Flash Fiction 3rd Place: The Sisterhood by Sandra Crook
She’s prettier than I’d anticipated. And taller.
“I won’t be long,” I say, “just a few things…”
She jerks her head towards the stairs.
“Spare room. On the bed, black bin-liners.”
The thought of my clothes bundled into bin-liners, almost demolishes the composure I’ve been cultivating for weeks, but I resolutely climb the stairs. I see there’s still a coffee stain on the carpet, four steps from the top, and dust coats the edge of the skirting board. She’s no better at housekeeping than I was, I think with satisfaction. That’ll get up his nose, for sure.
In the bedroom the curtains are drawn, and there’s no bulb in the overhead light. I draw back the drapes, and step quickly back as I catch sight of Ross in the garden below. He’s leaning on his spade, a cigarette dangling from his lips. He’s smoking again, then.
Opening the bags, I see no attempt has been made to fold my clothes. Indeed, most of them appear to have been deliberately scrunched up into a ball and stuffed inside the bag as tightly as they’ll go, almost as though she’d been determined not to stretch to a fifth bin-liner.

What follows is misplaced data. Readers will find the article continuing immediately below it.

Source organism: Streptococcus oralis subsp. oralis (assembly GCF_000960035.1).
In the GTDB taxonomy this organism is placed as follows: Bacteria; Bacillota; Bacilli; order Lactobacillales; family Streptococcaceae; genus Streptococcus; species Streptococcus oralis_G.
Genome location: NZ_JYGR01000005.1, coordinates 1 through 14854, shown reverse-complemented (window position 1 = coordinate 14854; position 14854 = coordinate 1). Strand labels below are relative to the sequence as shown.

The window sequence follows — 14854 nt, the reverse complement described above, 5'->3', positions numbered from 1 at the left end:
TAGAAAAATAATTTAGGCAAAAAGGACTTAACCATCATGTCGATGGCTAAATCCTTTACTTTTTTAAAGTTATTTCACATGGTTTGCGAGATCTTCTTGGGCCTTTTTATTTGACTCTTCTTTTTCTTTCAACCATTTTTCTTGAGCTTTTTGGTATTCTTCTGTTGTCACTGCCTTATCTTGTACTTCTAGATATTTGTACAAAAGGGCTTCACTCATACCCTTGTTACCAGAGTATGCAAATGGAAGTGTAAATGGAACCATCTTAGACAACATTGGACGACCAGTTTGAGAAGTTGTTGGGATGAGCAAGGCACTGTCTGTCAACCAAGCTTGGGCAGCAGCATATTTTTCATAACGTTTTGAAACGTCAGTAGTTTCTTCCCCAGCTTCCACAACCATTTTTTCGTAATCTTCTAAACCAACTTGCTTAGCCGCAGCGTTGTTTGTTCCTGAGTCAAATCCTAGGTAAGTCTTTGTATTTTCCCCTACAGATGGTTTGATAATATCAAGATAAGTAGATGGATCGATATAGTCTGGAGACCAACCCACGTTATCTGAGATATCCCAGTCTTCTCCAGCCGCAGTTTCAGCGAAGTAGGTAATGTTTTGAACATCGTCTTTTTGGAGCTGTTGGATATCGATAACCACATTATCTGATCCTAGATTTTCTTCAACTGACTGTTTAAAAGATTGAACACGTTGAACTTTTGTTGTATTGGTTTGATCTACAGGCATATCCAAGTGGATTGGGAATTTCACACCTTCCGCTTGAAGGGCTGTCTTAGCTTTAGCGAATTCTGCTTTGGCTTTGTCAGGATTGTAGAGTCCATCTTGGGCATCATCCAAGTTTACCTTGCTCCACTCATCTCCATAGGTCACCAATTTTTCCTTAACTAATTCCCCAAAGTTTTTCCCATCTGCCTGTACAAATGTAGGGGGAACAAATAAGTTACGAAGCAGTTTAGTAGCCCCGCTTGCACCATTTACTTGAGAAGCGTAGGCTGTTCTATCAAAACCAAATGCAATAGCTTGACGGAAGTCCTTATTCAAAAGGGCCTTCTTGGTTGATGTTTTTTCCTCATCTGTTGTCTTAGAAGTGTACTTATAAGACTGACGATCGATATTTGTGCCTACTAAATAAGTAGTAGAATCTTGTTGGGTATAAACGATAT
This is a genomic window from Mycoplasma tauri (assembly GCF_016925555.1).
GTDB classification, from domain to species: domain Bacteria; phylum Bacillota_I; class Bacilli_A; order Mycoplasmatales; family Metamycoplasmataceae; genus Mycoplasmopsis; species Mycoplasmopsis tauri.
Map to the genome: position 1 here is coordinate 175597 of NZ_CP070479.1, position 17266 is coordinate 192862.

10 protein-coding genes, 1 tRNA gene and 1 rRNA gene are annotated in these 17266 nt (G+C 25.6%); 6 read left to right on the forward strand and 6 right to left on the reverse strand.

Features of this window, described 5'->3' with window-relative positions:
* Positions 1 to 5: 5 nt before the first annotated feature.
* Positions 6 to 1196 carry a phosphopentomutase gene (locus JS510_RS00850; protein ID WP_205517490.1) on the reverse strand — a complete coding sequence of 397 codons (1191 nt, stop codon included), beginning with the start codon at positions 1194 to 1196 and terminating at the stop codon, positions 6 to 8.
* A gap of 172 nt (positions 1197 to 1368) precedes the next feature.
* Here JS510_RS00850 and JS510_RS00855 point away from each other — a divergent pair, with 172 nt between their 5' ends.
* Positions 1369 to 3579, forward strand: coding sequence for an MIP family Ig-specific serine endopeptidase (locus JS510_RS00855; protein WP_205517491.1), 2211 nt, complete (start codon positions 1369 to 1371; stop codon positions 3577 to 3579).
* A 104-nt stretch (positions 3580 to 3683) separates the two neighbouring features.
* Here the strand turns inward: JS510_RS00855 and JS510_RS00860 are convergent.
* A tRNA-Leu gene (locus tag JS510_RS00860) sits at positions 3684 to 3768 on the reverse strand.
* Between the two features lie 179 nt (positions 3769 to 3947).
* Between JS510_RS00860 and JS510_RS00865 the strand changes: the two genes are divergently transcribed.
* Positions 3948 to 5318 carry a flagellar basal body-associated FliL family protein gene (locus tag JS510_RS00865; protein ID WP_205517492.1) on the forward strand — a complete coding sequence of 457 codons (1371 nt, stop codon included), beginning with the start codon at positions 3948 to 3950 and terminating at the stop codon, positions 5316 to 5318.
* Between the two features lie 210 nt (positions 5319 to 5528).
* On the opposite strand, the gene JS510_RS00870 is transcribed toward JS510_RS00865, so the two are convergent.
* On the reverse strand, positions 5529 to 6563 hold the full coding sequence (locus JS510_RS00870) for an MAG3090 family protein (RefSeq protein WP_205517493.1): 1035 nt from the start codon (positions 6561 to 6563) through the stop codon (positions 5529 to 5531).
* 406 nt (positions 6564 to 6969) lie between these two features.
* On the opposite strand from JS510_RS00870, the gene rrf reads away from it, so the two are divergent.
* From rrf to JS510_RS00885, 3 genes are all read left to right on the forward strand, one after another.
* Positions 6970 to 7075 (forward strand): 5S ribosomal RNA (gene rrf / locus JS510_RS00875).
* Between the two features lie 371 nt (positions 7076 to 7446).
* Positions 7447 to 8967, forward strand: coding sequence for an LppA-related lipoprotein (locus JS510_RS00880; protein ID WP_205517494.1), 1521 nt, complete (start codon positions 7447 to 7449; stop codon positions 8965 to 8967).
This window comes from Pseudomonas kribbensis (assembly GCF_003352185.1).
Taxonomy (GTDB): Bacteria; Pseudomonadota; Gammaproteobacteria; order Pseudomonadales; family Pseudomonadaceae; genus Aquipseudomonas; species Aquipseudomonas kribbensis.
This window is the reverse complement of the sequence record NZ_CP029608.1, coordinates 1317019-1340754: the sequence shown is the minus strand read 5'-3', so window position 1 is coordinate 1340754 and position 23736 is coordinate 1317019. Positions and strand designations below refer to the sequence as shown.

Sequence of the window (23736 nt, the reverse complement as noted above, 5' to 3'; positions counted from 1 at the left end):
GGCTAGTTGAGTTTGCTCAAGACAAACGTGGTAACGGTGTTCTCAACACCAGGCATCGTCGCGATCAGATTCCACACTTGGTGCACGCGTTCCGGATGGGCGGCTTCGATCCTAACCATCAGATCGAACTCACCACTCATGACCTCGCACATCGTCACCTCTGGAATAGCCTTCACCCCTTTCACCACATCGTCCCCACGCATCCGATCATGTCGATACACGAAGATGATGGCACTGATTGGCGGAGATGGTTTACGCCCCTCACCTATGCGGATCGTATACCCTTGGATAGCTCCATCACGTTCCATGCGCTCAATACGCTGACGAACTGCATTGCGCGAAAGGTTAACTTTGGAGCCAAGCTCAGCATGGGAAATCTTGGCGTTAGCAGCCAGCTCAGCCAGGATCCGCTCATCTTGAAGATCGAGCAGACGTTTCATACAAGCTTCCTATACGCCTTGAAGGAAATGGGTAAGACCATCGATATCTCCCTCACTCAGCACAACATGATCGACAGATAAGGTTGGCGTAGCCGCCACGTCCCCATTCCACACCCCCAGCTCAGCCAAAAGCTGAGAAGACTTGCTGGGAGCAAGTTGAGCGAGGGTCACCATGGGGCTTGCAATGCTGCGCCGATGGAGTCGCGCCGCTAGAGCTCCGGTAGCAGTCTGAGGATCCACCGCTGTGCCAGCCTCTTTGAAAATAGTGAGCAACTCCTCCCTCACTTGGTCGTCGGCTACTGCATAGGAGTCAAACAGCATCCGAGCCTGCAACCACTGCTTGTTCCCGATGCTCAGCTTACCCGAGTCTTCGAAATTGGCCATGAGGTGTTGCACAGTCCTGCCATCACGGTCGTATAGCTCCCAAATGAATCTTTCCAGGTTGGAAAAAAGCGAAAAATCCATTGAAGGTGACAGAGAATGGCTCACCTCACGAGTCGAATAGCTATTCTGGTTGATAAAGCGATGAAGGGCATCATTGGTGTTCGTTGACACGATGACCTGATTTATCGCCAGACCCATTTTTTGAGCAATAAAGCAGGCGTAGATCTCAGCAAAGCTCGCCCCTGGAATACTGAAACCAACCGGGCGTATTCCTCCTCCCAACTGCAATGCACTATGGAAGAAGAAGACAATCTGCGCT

I gather the bags, two in either hand, and struggle down the stairs. She’s still standing in the hall, arms folded, and makes no attempt to open the front door.
“Don’t you want to see Ross?” she says, her dark eyes gleaming with malice. “You know… final goodbyes, that kind of thing?”
I drop the bags, and rummage for my car keys.
“There’s really no need,” I say stiffly.
She won’t leave it there though. She turns on her heel, and marches to the kitchen door.
“Ross, someone here to say goodbye,” she calls.
My search becomes more frantic. I need to get out of here.
And then he’s there.
“Oh hi!” I say carelessly. “Just came to pick up my things.”
“I’d have dropped them round,” he says, and I can sense her quiver of irritation.
Clearly, he does too. There’s a satisfied glint in his eye.
“You’re looking well,” I say.
“Not so dusty yourself,” he says, with a grin.
A heavy sigh from his girlfriend.
“Well, better be off,” I say, struggling with the door-knob, which he still hasn’t fixed.
He leans across me. There’s the acrid tang of tobacco. He doesn’t need to be that close; it’s a game he’s playing… to provoke her, and I wonder how long before he moves to the next stage.
She turns angrily, and as her ponytail swings to the left, I glimpse the marks on the side of her neck. There’ll be similar markings, thumb-prints though, at the base of her throat.
The game’s well underway then.
I could warn her, if she’d listen.
I could, perhaps, give her the address of the women’s refuge she’ll need eventually.
But this is not my business now.
And sisterhood, like bin-liners, seems to be in short supply around here.